Navigating your way through the world of football content can be a bit of a minefield. There’s no manual for success and what audiences want can, and does, change on a daily basis. While there’s no shortcut to nailing it, there are a number of ways that you can build a rapport with your audience in a way that guarantees they return to your site.
Through our experience of seeing our products in action, plus our continued work as a Content Services provider in the football industry, we feel well placed to talk about what matters to readers.
We’ve already detailed our rules for creating content in 2021 and we’ve discussed the five key metrics we feel are important in the media space this year.
Now we’re going to focus on how you can strengthen the relationship with your readers.
1. Put in the time and effort
The everyday fan is now more knowledgeable than ever before. Stats are everywhere, Sky Sports’ Monday Night Football is arguably the best football show in the UK and fan sites have embraced analysis. Readers know when a writer has put in the effort and when they’ve just plucked some stats from somewhere to tick a box. There’s a much better understanding of metrics these days, so citing shots as a good way to show an attacking performance isn’t going to cut it.
Put thought into what is being written and readers will appreciate it. If there’s clear evidence that an article wasn’t cobbled together with stats added as an afterthought, they’ll trust you, and they’ll return. There’s a reason that so many of the well-followed accounts on social media are those who scratch beneath the surface with the data they have.
2. Involve the readers
It’s rare to find a writer who knows everything about every single metric. Pretending to be an expert benefits nobody. In fact, openly admitting to not knowing shows that you’re human. Taking readers on the journey of discovery with you can, again, improve the trust between the writer and their audience.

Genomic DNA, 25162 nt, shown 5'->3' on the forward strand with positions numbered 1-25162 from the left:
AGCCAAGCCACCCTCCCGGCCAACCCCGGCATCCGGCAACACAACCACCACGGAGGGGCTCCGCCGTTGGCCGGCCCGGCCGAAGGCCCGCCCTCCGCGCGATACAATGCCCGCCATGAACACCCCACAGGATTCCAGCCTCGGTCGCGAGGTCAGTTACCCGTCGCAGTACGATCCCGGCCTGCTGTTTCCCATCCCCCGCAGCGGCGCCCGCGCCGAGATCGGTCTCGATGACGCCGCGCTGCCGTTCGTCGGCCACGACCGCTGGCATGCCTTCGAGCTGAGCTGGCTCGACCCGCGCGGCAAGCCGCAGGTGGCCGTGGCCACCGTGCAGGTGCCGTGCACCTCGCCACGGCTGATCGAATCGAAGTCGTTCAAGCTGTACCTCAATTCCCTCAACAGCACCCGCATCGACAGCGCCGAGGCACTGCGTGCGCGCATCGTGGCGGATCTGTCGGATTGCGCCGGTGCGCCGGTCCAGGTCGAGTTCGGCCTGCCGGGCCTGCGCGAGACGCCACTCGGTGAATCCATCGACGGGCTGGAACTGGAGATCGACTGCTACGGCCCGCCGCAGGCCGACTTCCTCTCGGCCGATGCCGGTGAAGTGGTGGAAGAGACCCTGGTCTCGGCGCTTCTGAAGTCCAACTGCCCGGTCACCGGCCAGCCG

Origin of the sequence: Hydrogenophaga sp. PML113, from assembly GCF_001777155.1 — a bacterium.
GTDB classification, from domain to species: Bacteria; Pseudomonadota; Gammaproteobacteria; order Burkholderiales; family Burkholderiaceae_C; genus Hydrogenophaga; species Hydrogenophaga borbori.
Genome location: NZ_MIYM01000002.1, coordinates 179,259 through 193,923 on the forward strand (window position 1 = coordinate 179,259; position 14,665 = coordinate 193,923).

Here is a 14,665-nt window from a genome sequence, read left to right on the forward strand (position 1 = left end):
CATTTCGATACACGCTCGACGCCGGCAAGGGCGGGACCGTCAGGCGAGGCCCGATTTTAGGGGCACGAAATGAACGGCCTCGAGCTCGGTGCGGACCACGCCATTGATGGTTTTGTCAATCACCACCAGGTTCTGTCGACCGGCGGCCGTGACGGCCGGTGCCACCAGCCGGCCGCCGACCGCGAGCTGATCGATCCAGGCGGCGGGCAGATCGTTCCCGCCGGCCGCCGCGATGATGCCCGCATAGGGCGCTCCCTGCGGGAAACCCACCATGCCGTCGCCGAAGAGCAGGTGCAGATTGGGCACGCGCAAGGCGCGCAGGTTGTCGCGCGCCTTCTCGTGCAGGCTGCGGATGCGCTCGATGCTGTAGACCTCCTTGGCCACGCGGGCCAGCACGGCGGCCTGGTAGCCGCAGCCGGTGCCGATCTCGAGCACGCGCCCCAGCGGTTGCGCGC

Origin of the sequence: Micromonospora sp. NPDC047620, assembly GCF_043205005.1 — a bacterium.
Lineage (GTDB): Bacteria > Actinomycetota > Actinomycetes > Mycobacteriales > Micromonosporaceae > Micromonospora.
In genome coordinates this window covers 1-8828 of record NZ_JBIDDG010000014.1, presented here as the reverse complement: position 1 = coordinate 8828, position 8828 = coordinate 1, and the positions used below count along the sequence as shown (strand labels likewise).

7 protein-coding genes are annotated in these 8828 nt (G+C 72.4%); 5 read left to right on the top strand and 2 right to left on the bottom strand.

Talking about metrics, explaining what they are and using them with an example educates, but not in an overbearing, belittling way. Readers don’t want to feel as though they’re behind the times and throwing jargon their way can, unintentionally, antagonise.
3. Be right, not first
Occasionally, a large account on social media will see some stats and they’ll use them without double-checking. There was one recently showing Rúben Dias’ form for Manchester City in his first 25 Premier League game for the club.
At the time of writing, the former Benfica man has only appeared in 20 games for the league leaders. The tweet went viral before people pointed out the error and it was then deleted. It was a mistake, but the damage is now done. In a way, this links back to the first point about putting in the effort. If the account had done their research initially, there’d be no backtracking at a later date.
If you’d like to learn about how we can help you make the most of data in your content – either through our products or services – drop us an email and we’ll be in touch.